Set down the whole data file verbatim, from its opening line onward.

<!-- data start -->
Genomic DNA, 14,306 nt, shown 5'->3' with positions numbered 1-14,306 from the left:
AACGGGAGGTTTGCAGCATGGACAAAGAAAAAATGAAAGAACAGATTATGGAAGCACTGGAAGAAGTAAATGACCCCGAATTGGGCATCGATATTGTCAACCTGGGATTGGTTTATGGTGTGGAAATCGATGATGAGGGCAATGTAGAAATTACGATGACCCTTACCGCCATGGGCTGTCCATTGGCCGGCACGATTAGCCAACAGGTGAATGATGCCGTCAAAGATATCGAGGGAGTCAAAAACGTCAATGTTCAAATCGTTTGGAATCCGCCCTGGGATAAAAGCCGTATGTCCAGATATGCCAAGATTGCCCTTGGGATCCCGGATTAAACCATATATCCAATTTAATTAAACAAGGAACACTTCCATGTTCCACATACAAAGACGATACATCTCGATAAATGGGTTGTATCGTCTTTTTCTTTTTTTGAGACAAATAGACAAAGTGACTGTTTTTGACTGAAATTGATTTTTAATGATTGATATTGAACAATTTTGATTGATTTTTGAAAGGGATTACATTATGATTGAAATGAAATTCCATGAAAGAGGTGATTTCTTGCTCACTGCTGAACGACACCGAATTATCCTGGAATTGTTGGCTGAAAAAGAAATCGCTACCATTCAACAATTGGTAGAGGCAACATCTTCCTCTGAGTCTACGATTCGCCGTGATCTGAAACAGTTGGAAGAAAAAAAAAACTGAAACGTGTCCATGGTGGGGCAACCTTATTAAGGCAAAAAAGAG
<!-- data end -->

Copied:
Genomic DNA, 14,306 nt, shown 5'->3' with positions numbered 1-14,306 from the left:
AACGGGAGGTTTGCAGCATGGACAAAGAAAAAATGAAAGAACAGATTATGGAAGCACTGGAAGAAGTAAATGACCCCGAATTGGGCATCGATATTGTCAACCTGGGATTGGTTTATGGTGTGGAAATCGATGATGAGGGCAATGTAGAAATTACGATGACCCTTACCGCCATGGGCTGTCCATTGGCCGGCACGATTAGCCAACAGGTGAATGATGCCGTCAAAGATATCGAGGGAGTCAAAAACGTCAATGTTCAAATCGTTTGGAATCCGCCCTGGGATAAAAGCCGTATGTCCAGATATGCCAAGATTGCCCTTGGGATCCCGGATTAAACCATATATCCAATTTAATTAAACAAGGAACACTTCCATGTTCCACATACAAAGACGATACATCTCGATAAATGGGTTGTATCGTCTTTTTCTTTTTTTGAGACAAATAGACAAAGTGACTGTTTTTGACTGAAATTGATTTTTAATGATTGATATTGAACAATTTTGATTGATTTTTGAAAGGGATTACATTATGATTGAAATGAAATTCCATGAAAGAGGTGATTTCTTGCTCACTGCTGAACGACACCGAATTATCCTGGAATTGTTGGCTGAAAAAGAAATCGCTACCATTCAACAATTGGTAGAGGCAACATCTTCCTCTGAGTCTACGATTCGCCGTGATCTGAAACAGTTGGAAGAAAAAAAAAACTGAAACGTGTCCATGGTGGGGCAACCTTATTAAGGCAAAAAAGAG